NEW ORLEANS — A new round of shootings, which claimed a toddler's life and increased the number of slayings in New Orleans to 191 this year, has prompted a lawmaker to call for the National Guard to patrol city streets.
State Rep. Austin Badon, a Democrat who is running for city council, has asked Gov. Bobby Jindal to bring the National Guard back to help patrol city streets as it did after Hurricane Katrina struck in 2005. Jindal has said Badon should contact Mayor Mitch Landrieu's office to discuss approaches to crime.
Many involved in law enforcement say that the soldiers may comfort residents, but they won't necessarily slow the pace of killings.
The guard, says Rafael Goyeneche of the watchdog agency the Metropolitan Crime Commission of Greater New Orleans, is not trained in urban police strategies.
"I don't think that is a solution," Goyeneche said of Badon's request. "They were used as a visual deterrent factor when they were here before, mostly in unpopulated areas. But combating crimes of violence is beyond the scope of the Guard."
New Orleans, which had 175 slayings in 2010, has seen more than its murder rate rise this year. Many of the killings have been accompanied by injuries to others, raising the number of those shot well above the number of those killed.
And though the murder rate has grown each year since Katrina, it is nowhere near New Orleans' worst year — 1994 — when there were 421 people killed.
On Sunday, the toddler — who would have turned 2 on Thursday — was shot in the head as she played in a housing project courtyard. She was struck by stray gunfire as gunmen chased a 19-year-old into the area where the children were playing. A 9-year-old boy was hit in the back during another shootout in a different section of town, New Orleans police said.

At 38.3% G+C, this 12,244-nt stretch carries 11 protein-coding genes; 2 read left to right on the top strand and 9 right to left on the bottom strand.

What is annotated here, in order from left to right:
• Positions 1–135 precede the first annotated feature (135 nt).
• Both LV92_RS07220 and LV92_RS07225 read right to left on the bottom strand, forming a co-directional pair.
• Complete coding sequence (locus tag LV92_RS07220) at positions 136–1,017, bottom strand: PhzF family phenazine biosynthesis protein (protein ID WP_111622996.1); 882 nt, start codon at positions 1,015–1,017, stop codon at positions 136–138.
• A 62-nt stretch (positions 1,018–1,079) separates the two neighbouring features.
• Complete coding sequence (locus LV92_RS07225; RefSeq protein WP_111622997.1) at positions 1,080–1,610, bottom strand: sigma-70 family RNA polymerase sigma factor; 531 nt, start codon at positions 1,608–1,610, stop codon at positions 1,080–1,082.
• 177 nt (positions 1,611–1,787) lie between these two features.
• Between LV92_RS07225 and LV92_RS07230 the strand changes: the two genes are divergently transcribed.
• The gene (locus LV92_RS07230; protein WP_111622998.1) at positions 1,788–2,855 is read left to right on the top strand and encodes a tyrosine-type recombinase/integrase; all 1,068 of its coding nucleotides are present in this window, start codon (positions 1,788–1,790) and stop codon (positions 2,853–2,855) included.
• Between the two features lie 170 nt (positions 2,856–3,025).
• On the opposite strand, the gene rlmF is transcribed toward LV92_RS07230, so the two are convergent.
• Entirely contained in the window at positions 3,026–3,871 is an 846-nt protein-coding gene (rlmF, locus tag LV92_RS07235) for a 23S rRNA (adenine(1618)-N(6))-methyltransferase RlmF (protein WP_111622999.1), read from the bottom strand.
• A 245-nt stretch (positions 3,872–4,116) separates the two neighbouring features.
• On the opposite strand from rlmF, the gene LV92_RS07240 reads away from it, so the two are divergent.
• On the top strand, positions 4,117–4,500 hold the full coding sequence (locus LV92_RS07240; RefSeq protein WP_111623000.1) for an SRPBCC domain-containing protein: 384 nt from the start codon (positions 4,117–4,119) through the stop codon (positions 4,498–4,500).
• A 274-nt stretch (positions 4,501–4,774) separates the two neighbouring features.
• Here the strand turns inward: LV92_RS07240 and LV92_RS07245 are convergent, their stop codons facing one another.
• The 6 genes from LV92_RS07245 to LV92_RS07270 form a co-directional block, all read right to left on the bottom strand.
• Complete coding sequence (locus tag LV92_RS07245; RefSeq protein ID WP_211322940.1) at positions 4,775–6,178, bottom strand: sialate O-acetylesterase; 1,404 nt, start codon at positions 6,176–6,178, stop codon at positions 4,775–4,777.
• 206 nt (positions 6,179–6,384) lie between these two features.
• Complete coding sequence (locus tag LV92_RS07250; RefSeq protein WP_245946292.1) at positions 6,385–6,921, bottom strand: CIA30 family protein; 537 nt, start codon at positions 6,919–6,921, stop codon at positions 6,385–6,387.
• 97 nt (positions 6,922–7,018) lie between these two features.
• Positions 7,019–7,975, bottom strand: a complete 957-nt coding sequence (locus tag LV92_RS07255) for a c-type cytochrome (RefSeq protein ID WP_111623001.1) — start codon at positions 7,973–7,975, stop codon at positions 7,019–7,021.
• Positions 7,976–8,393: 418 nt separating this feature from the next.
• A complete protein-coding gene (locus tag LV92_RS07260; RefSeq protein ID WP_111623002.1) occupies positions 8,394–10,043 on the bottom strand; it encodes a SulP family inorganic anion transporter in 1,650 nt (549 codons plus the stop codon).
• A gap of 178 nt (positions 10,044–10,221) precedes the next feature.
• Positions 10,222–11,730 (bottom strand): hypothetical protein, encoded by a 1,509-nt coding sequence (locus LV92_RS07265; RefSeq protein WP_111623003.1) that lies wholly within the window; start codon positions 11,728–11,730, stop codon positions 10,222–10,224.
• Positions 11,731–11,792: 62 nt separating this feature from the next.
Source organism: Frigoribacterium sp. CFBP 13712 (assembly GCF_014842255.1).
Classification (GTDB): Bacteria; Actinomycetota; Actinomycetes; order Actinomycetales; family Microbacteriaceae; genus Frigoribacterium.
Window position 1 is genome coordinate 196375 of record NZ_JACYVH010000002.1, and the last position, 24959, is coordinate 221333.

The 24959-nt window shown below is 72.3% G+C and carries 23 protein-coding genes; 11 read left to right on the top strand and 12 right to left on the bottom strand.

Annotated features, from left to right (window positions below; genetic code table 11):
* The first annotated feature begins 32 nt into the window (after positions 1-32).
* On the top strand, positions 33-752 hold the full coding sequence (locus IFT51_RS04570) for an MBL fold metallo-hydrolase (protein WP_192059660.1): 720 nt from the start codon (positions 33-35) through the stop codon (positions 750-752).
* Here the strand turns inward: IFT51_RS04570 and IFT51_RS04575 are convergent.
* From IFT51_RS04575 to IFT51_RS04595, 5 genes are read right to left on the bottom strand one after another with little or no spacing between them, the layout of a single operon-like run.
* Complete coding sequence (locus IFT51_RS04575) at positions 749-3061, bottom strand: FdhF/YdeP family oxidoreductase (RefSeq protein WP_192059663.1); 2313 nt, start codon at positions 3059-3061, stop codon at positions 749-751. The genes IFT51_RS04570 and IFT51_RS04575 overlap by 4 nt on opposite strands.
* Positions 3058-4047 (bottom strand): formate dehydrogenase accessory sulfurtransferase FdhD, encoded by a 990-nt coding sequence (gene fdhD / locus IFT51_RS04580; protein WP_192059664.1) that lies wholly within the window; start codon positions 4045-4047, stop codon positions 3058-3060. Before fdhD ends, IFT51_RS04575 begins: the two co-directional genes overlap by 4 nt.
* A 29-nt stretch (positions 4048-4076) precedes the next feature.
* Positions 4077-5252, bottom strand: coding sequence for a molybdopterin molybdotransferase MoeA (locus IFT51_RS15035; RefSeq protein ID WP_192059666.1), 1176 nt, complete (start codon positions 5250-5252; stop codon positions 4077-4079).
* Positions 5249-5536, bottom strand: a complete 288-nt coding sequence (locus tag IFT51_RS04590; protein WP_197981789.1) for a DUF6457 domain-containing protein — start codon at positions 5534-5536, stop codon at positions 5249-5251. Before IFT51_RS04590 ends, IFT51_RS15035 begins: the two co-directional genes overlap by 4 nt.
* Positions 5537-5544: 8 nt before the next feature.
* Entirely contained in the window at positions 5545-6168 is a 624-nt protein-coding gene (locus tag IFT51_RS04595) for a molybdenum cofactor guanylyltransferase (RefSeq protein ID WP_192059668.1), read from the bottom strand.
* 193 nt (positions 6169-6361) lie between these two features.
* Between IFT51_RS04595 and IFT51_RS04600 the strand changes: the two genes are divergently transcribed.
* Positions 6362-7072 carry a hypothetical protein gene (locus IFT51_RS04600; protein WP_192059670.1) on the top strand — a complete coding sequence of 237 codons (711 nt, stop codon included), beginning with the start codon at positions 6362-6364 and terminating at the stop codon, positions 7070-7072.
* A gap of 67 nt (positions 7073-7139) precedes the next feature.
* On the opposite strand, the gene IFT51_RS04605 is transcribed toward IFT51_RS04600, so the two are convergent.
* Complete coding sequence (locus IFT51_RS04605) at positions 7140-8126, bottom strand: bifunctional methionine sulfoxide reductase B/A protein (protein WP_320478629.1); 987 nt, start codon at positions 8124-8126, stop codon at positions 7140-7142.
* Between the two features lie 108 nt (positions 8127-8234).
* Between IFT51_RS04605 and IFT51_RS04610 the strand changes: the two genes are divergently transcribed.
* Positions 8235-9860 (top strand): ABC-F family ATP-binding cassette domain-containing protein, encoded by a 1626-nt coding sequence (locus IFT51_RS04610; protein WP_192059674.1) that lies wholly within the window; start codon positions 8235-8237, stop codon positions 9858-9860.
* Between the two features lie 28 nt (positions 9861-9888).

Landrieu and others have said the shootings mostly involve young black men who know each other, and most of the shootings are linked to vendettas as shooters seek revenge for past killings or perceived slights.
Landrieu has set up a program seeking mentoring for at-risk youth, jobs for young people, and educational programs to move teenagers away from violence.
After Katrina, as the crime rate began to climb with the city's repopulation, the National Guard was used to patrol the less populated parts of the city. That freed police to deal with crime in resettled parts of town.
"There's more to it than just adding more police force," said Ralph Mitchell, a retired major with Louisiana State Police, who was in charge of troopers stationed in New Orleans after Katrina. "If the city needs to free up officers for more patrols, then the Guard might help. But people should not expect them to come in and sweep the streets clean of murder. If that's what they expect they will be disappointed."
The National Guard still works with the city, providing help with training, intelligence, and strategy, Landrieu said. Putting the Humvees and soldiers back on the streets is not necessary, he added.
"This kind of killing is between young men who know each other and seek each other out," Landrieu said. "The National Guard cannot help with that."
Landrieu also announced the arrest of a suspect in the shooting of the toddler and said a person of interest in the death was gunned down on Monday. Police are still looking for a third suspect in the child's shooting.
Still, Goyeneche said, efforts to address violent crime are beginning to pay off. Police and the district attorney's office are working together for the first time in years, he said, noting that the district attorney is accepting over 85 percent of the cases made by police for prosecution, compared to 45 to 50 percent in the previous administrations.
"Don't take the fact that the Guard is not being called in at this point as a sign leadership is not addressing the problem," Goyeneche said. "The city is now doing things that should have been done 25 years ago. That's where this problem has to be addressed now."